Because we won't be seeing any of these events during this summer's Olympics, let me take the opportunity to introduce them to the handful of readers who might not be familiar these sports.
We'll begin with unicycle hockey, which actually has its roots in Germany - where they drink A LOT of beer. Though no one knows for sure how the sport got started, everyone agrees that beer was a crucial element. The rules of the game, and what constitutes a "foul," are pretty much the same as regular hockey - except that, in this version, plunging your hockey stick into the spokes of your opponent's unicycle is considered "a foul."
Scoring is also very similar to regular hockey; players move the puck in an effort to get it passed the bartender. Needless to say, Budweiser has signed on to be a premier sponsor should this event ever make it into the Olympics. If you're sporting interest is geared toward individual events, it doesn't get any more exciting than gale-force kayaking, which is exactly what it sounds like: someone in a kayak during a hurricane. To do this requires a special kayak, something that was first developed by lifeguards in Australia as a tool for rescuing people caught in the surf. Naturally, the next step in this evolutionary process was for people to begin using these kayaks as a tool for getting caught in the surf during hurricanes and, therefore, need rescuing.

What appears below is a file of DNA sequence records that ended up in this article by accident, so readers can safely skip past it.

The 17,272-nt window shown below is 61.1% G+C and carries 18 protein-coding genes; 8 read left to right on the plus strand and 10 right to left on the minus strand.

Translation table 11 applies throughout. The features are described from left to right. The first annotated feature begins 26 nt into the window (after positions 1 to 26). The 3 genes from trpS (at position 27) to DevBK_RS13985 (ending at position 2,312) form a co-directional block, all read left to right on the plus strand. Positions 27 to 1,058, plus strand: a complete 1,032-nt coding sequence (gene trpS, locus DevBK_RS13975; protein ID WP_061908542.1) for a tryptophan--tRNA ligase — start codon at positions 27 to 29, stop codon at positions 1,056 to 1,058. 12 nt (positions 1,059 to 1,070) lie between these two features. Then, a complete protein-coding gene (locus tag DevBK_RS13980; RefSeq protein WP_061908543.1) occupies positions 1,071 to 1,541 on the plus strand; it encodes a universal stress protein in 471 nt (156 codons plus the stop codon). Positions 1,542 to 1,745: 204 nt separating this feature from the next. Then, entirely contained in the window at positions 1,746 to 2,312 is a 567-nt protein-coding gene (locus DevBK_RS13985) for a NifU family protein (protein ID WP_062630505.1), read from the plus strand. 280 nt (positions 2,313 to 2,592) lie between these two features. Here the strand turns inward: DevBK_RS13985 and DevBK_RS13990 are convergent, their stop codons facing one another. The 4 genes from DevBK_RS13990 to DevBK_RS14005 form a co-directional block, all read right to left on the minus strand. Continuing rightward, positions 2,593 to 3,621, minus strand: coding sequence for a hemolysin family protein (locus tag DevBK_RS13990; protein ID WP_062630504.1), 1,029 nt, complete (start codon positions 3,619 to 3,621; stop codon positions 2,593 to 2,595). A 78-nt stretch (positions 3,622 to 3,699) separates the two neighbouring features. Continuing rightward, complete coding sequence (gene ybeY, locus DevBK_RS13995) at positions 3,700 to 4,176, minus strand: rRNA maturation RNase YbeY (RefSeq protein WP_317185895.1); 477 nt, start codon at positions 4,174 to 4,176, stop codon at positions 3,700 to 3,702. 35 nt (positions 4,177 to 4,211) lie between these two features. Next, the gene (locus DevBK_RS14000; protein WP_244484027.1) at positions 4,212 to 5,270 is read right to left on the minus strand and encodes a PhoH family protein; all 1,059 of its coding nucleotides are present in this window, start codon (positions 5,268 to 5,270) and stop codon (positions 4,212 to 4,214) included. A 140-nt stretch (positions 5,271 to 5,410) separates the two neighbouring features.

Last year alone, a total of 12 gale-force kayakers died - a number that the health department says is entirely too high. Especially when you consider nine of those deaths occurred out of the water, while driving to the beach during hurricanes.
This brings us to my personal favorite, elephant polo. To compete, you must have a mallet ($73), a polo ball ($22), and an elephant (priceless). The game takes place over two 10-minute periods called "chukkers," which is exactly what you'll feel like